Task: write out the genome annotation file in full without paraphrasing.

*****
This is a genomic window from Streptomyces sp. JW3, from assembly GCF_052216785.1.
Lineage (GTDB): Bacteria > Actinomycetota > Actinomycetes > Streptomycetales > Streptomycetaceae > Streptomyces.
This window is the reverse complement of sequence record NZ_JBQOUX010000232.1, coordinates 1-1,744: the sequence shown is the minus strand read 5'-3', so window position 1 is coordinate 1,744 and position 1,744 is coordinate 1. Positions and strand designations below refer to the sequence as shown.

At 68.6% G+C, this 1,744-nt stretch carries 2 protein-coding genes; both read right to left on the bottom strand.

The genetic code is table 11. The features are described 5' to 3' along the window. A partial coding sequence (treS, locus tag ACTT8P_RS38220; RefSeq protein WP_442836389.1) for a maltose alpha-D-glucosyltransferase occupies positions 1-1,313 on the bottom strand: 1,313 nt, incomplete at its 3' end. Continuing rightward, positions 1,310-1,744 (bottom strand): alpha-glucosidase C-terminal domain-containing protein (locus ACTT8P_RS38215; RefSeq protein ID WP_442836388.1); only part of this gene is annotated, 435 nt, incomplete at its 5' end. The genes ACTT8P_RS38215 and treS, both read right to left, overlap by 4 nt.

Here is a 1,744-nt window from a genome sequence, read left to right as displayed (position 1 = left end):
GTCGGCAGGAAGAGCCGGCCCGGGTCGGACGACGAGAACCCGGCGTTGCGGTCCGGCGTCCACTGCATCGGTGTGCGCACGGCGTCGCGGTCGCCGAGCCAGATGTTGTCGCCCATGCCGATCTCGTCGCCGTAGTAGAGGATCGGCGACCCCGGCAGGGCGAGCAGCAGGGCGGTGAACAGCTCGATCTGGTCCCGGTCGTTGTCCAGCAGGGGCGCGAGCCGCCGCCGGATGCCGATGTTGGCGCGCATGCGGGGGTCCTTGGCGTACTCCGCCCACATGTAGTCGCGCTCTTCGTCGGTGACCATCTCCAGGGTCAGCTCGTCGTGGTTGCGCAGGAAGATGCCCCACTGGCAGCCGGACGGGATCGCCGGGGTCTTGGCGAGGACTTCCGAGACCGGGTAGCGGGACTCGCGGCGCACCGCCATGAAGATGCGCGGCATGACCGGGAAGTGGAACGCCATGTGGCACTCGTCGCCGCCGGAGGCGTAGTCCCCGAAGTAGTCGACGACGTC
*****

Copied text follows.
This is a genomic window from Streptomyces sp. JW3, from assembly GCF_052216785.1.
Lineage (GTDB): Bacteria > Actinomycetota > Actinomycetes > Streptomycetales > Streptomycetaceae > Streptomyces.
This window is the reverse complement of sequence record NZ_JBQOUX010000232.1, coordinates 1-1,744: the sequence shown is the minus strand read 5'-3', so window position 1 is coordinate 1,744 and position 1,744 is coordinate 1. Positions and strand designations below refer to the sequence as shown.

At 68.6% G+C, this 1,744-nt stretch carries 2 protein-coding genes; both read right to left on the bottom strand.

The genetic code is table 11. The features are described 5' to 3' along the window. A partial coding sequence (treS, locus tag ACTT8P_RS38220; RefSeq protein WP_442836389.1) for a maltose alpha-D-glucosyltransferase occupies positions 1-1,313 on the bottom strand: 1,313 nt, incomplete at its 3' end. Continuing rightward, positions 1,310-1,744 (bottom strand): alpha-glucosidase C-terminal domain-containing protein (locus ACTT8P_RS38215; RefSeq protein ID WP_442836388.1); only part of this gene is annotated, 435 nt, incomplete at its 5' end. The genes ACTT8P_RS38215 and treS, both read right to left, overlap by 4 nt.

Here is a 1,744-nt window from a genome sequence, read left to right as displayed (position 1 = left end):
GTCGGCAGGAAGAGCCGGCCCGGGTCGGACGACGAGAACCCGGCGTTGCGGTCCGGCGTCCACTGCATCGGTGTGCGCACGGCGTCGCGGTCGCCGAGCCAGATGTTGTCGCCCATGCCGATCTCGTCGCCGTAGTAGAGGATCGGCGACCCCGGCAGGGCGAGCAGCAGGGCGGTGAACAGCTCGATCTGGTCCCGGTCGTTGTCCAGCAGGGGCGCGAGCCGCCGCCGGATGCCGATGTTGGCGCGCATGCGGGGGTCCTTGGCGTACTCCGCCCACATGTAGTCGCGCTCTTCGTCGGTGACCATCTCCAGGGTCAGCTCGTCGTGGTTGCGCAGGAAGATGCCCCACTGGCAGCCGGACGGGATCGCCGGGGTCTTGGCGAGGACTTCCGAGACCGGGTAGCGGGACTCGCGGCGCACCGCCATGAAGATGCGCGGCATGACCGGGAAGTGGAACGCCATGTGGCACTCGTCGCCGCCGGAGGCGTAGTCCCCGAAGTAGTCGACGACGTC